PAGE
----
Tatjana Schoenmaker. Picture: REUTERS/DAVID GRAY
Tatjana Schoenmaker. Picture: REUTERS/DAVID GRAY

It’s less than a week into the Olympics, SA has just secured its first two silver medals courtesy of swimmer Tatjana Schoenmaker and surfer Bianca Buitendag, and I’m already an expert on all the sporting codes that have participated so far. 

I watch zero gymnastics, swimming or hockey for four years and yet, within minutes of the first whistle of this global jamboree, I can be heard pontificating on the intricacies of team work, personal best times and the excellent transitions between parallel bars like I actually know what I’m talking about.

A WhatsApp group I’m on with three friends reads like a feed of official commentators with years of experience, real insight and – for extra points – dexterity, as we effortlessly switch to expound on whatever happens to be on TV.

We’re all longtime armchair Olympics enthusiasts, but, hell, am I glad that we get to do this with Tokyo finally. Sure, it’s a year later than planned and sans spectators, but it’s a delicious distraction from the real world.

Yes, holding out for a hero or two from Team SA is the main event, but either way, watching such fine athletes, irrespective of origin, is undeniably worth the DStv subscription.  

Then off the pitch and track, and beyond the 1,824 drones that lit up the sky at the opening ceremony, this shindig in Tokyo also offers a cornucopia of trivia and scandal worthy of a couple of gold gongs. 

For example, did you know that there is a Refugee Team in Tokyo? It first took part in the Rio games, and this year is made up of 29 athletes who’ve fled their own countries (like South Sudan and Syria) and are now training in other parts of the world. The stories of how they took refuge are astounding – never mind how well they’ve done in their respective sports.  

It’s also intriguing how only a scattering of new structures, including the Japan National Stadium, where the opening ceremony took place, were specially constructed for Tokyo 2020. Rather, the city has repurposed buildings. These include – and this is a point of great pride for the Japanese – those that were erected for the 1964 Tokyo Olympics.

Conjure up images of our own ghost town 2010 Soccer World Cup venues, and you get a sense of how smart that strategy really is. As it is, Japan’s government even nixed the original proposal for the Japan National Stadium – pitched by the late architect Zaha Hadid. It felt it would cost too much, so instead went for a seriously tapered-down and vastly cheaper version by local architect Kengo Kuma.

The pre-used Olympics

Taking repurposing even further, all 5,000 of the medals being dished out in Tokyo were made from old electronic equipment. As News24 explained: “6.2-million old mobile phones were donated by Japanese electronics shops, schools and the general public, who put their goods in yellow donation boxes at post offices and on street corners.”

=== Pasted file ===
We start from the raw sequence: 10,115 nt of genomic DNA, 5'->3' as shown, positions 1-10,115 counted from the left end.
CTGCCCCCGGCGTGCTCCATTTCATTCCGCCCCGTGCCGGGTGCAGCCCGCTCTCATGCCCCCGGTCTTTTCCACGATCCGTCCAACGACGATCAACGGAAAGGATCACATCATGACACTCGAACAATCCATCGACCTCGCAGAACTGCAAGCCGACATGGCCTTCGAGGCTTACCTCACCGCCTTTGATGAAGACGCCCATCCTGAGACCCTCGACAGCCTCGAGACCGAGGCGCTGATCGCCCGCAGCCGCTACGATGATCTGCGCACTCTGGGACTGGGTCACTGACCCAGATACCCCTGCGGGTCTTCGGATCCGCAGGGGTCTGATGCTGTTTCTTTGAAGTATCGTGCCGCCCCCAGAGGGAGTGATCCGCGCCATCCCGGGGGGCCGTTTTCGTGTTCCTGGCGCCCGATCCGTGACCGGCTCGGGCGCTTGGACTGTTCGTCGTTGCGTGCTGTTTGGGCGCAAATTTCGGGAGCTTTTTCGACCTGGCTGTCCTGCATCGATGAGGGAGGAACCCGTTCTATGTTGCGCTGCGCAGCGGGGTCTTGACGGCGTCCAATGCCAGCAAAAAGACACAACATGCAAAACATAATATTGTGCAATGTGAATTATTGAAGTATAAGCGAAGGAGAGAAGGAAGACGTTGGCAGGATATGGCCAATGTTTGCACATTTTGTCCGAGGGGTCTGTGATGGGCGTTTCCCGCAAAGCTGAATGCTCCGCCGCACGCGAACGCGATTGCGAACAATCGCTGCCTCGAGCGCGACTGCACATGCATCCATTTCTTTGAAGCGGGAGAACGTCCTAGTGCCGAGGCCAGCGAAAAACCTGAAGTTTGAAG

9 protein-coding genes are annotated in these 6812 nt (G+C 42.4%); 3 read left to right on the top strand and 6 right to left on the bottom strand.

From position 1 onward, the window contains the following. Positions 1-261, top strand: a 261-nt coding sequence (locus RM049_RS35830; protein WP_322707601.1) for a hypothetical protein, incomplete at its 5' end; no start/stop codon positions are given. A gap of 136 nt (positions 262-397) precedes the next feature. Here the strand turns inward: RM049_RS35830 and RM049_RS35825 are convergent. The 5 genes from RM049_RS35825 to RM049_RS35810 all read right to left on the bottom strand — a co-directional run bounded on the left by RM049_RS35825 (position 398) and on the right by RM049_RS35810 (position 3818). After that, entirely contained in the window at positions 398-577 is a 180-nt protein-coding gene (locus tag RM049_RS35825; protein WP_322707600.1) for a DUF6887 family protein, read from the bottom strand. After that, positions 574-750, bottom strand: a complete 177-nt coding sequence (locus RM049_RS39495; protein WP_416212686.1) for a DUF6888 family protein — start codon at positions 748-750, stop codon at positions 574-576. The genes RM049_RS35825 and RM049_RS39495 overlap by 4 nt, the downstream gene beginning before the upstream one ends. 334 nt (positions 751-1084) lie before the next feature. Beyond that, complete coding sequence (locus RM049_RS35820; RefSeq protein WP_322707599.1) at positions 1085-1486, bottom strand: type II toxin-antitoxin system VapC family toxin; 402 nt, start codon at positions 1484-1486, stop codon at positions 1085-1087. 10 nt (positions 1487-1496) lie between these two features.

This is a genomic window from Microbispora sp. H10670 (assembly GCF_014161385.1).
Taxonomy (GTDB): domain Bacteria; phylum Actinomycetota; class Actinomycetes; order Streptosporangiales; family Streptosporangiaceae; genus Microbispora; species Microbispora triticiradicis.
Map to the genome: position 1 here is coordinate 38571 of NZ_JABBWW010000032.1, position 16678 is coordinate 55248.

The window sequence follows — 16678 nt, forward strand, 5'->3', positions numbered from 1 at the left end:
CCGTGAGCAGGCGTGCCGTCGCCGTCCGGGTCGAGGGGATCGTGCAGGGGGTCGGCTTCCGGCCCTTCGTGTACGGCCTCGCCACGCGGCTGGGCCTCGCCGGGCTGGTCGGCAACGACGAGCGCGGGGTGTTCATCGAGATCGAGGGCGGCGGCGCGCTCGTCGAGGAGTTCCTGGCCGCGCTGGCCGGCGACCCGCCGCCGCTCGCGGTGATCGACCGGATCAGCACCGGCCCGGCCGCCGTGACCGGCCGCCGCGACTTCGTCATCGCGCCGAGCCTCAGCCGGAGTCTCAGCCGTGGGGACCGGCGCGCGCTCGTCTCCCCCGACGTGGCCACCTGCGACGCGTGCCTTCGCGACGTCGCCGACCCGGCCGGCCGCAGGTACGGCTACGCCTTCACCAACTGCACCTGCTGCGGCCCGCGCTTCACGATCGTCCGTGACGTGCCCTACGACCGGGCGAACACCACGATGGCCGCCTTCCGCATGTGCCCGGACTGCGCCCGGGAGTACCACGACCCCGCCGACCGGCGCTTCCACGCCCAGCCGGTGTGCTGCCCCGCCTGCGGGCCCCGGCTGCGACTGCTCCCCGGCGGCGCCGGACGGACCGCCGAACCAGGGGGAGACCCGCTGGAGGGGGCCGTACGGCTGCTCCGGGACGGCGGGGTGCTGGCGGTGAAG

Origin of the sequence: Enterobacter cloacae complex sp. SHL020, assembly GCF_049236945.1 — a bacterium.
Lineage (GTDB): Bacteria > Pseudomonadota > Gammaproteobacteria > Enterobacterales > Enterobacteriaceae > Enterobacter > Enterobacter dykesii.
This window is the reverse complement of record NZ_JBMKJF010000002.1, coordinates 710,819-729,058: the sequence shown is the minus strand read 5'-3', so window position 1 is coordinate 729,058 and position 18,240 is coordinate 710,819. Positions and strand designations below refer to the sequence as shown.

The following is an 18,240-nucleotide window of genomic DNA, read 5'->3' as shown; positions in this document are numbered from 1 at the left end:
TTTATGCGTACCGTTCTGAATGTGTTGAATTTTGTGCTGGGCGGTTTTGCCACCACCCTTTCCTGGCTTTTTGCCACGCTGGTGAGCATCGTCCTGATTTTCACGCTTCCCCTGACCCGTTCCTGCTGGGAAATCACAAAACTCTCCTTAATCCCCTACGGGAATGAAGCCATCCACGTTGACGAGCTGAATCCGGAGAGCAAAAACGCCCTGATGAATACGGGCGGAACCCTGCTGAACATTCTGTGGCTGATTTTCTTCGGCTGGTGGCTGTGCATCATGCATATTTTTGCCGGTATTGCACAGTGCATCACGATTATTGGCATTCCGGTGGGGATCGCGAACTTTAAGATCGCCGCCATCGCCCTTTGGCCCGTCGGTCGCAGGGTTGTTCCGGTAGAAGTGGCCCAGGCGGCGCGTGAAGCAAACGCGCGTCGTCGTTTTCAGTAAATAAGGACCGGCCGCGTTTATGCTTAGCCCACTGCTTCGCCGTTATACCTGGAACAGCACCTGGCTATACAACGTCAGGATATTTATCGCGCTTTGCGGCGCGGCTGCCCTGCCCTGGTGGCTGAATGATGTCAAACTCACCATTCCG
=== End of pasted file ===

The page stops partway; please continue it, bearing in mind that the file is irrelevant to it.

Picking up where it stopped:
And as for the cauldron and Olympic flame, lit at the start of the games, it was created by Japanese designer Oki Sato using “green hydrogen” which doesn’t produce greenhouse gas.

Still, given the crazy large carbon footprint required to transport, house and maintain everyone involved in a gathering of this magnitude, you can see why some believe these few elements of recycling amount to little more than greenwashing. 

Actually, that’s just a smidgen of the bad press this Olympics has had to deal with. 

It culminated, hours before the whole thing started, in the opening ceremony’s director, Kentaro Kobayashi, being given the boot over a joke about the Holocaust that he’d made during a stand-up comedy gig in the 1990s. This after both the head of the games’s organising committee and its creative director stepped down for making sexist remarks earlier in the year.

And then there are the beds. Critics complained loudly a few weeks ago, when they got wind of the sustainable cardboard beds that the athletes would be forced to sleep on. 

The rumour was they’d been fashioned so they couldn’t withstand the weight (or movement) of more than one person. The world’s response: no sex in the Olympic village? The Olympians had already sacrificed so much because of the pandemic!

Only, that wasn’t true. Those flat-back recyclable numbers are plenty strong – though I can’t imagine how they’d have stopped a bunch of robust, young and dedicated sports people with access to a floor and walls anyhow. They are, after all, called athletes for a reason.

Here’s hoping that, whether it be in the pool or the paper bed, they have all the success they deserve.

Buitendach is contributing editor at the FM

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